10 Books for Churches Committed to Fighting Abuse | CBE International

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10 Books for Churches Committed to Fighting Abuse

On April 19, 2018

The church has been increasingly criticized, especially in the last couple of years, for responding poorly to or remaining silent about sexual, physical, and spiritual abuse. Survivors and allies are calling the church out for enabling and overlooking abuse, and urging Christians to educate themselves on the issue. 

Many churches have a tendency to keep abuse in-house, prioritizing the reputation of the church over the trauma needs of abuse survivors. Worse, they sometimes even defend perpetrators and deliberately silence victims. Why have we sometimes struggled to do justice and not harm?

Sometimes, churches respond unjustly to abuse because they elevate the word of powerful men above the word of women. Other times, churches fail survivors because their theology doesn’t easily challenge perpetrators' instinct for control. And some churches fall short because they have a shallow understanding of forgiveness, healing, reconciliation, and unity. They’re eager to force a redemption narrative—even if they must re-traumatize and endanger survivors in the process. This push for redemption and reconciliation often comes without the consent of victims and before evidence of real repentance and change over time by perpetrators.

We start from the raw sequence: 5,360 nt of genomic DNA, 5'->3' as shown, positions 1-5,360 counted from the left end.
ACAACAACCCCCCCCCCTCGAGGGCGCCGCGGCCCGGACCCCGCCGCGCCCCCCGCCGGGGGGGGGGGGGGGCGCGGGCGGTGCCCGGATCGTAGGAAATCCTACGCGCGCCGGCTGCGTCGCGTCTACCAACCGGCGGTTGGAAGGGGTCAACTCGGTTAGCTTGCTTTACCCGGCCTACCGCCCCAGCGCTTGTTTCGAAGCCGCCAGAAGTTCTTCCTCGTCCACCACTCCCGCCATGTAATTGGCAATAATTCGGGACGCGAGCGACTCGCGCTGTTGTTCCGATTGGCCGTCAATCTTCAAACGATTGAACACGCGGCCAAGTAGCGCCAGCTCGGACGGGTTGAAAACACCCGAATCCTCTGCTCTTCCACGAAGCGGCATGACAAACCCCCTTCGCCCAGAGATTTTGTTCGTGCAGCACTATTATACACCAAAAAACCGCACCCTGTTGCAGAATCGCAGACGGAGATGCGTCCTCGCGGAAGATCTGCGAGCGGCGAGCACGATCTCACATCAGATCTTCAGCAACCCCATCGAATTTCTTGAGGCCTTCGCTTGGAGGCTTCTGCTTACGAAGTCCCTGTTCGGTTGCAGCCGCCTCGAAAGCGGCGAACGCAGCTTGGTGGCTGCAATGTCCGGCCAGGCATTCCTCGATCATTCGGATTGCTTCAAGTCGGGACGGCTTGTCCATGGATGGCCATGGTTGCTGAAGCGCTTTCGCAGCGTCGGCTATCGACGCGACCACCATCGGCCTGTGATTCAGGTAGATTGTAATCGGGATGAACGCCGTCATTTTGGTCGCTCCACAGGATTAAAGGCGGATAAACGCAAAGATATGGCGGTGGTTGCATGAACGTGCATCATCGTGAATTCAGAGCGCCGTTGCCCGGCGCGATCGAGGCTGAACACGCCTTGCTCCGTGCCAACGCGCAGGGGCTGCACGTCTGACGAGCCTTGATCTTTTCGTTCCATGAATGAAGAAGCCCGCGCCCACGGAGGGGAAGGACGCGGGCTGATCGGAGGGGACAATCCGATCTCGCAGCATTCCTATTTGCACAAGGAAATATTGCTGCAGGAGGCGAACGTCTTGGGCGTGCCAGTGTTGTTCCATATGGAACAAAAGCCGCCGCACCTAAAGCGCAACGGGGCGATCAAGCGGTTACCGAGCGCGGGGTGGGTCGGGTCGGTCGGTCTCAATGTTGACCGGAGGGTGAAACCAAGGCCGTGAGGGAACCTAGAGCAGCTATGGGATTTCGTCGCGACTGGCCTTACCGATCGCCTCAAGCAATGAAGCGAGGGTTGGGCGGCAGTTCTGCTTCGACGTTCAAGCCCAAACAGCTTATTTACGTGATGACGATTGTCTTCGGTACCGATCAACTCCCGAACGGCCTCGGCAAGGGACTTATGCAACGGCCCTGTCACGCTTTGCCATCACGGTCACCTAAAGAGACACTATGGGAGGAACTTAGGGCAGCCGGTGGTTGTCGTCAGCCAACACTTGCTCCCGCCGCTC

And sometimes, churches respond poorly to abuse because they honestly lack knowledge about what abuse is, and how to best address it and serve survivors. For churches who are committed to admitting where they've failed and learning how to do better, here’s a list of ten books on understanding and fighting abuse; the link between theology and abuse; and properly ministering to and caring for survivors.

1. God in Her Midst: Preaching Healing to Wounded Women by Elaine Flake

“In God in Her Midst, Elaine Flake crafts a womanist theology… and offers a theological paradigm to help preachers understand their responsibility to preach liberation and empowerment to the marginalized. Flake offers examples from her own ministry, provides strategies for redeeming Scripture from traditional insensitivity, and direction on how to bring good news that brings healing instead of hurt.”

2. The Long Journey Home: Understanding and Ministering to the Sexually Abused Edited by Andrew J. Schmutzer

“Designed as a resource for Christian educators, therapists, pastors, social workers, group leaders, and survivors, The Long Journey Home combines current research in mental health with rich theological reflection, global concern with fervent pastoral wisdom for the local faith community. This is a fresh resource of information and advocacy for those suffering from the devastating effects of sexual abuse and rape.” 

3. We Were the Least of These: Reading the Bible with Survivors of Sexual Abuse Elaine E. Heath

“Much of what is written about abuse and the Bible focuses on the ways Scripture is used to hurt rather than heal. This accessibly written book provides a much-needed perspective, illuminating the good news of healing and liberation that the Bible offers survivors of sexual abuse.”

4. No Place for Abuse: Biblical and Practical Resources to Counteract Domestic Violence by Catherine Clark Kroeger and Nancy Nason-Clark